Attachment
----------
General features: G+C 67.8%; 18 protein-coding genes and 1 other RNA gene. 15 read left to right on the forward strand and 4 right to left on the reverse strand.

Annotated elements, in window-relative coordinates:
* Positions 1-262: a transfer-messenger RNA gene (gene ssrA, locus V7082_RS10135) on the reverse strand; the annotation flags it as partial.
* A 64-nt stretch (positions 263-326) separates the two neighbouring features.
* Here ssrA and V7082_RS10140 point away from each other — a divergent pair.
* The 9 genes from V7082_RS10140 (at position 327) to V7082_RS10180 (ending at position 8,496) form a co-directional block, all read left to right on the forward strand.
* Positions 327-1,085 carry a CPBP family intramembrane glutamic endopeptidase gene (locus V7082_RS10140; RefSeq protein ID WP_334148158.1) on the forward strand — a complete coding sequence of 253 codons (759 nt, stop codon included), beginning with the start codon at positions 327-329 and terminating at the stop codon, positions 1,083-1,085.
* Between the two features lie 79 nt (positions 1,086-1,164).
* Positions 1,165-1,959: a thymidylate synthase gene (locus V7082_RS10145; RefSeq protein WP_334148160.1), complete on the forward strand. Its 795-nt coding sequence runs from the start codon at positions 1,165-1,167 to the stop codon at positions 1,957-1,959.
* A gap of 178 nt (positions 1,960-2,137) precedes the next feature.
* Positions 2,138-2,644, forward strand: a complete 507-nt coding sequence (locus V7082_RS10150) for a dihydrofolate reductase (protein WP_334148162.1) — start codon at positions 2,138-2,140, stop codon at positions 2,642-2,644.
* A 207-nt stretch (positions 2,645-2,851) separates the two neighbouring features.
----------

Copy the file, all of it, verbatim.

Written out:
General features: G+C 67.8%; 18 protein-coding genes and 1 other RNA gene. 15 read left to right on the forward strand and 4 right to left on the reverse strand.

Annotated elements, in window-relative coordinates:
* Positions 1-262: a transfer-messenger RNA gene (gene ssrA, locus V7082_RS10135) on the reverse strand; the annotation flags it as partial.
* A 64-nt stretch (positions 263-326) separates the two neighbouring features.
* Here ssrA and V7082_RS10140 point away from each other — a divergent pair.
* The 9 genes from V7082_RS10140 (at position 327) to V7082_RS10180 (ending at position 8,496) form a co-directional block, all read left to right on the forward strand.
* Positions 327-1,085 carry a CPBP family intramembrane glutamic endopeptidase gene (locus V7082_RS10140; RefSeq protein ID WP_334148158.1) on the forward strand — a complete coding sequence of 253 codons (759 nt, stop codon included), beginning with the start codon at positions 327-329 and terminating at the stop codon, positions 1,083-1,085.
* Between the two features lie 79 nt (positions 1,086-1,164).
* Positions 1,165-1,959: a thymidylate synthase gene (locus V7082_RS10145; RefSeq protein WP_334148160.1), complete on the forward strand. Its 795-nt coding sequence runs from the start codon at positions 1,165-1,167 to the stop codon at positions 1,957-1,959.
* A gap of 178 nt (positions 1,960-2,137) precedes the next feature.
* Positions 2,138-2,644, forward strand: a complete 507-nt coding sequence (locus V7082_RS10150) for a dihydrofolate reductase (protein WP_334148162.1) — start codon at positions 2,138-2,140, stop codon at positions 2,642-2,644.
* A 207-nt stretch (positions 2,645-2,851) separates the two neighbouring features.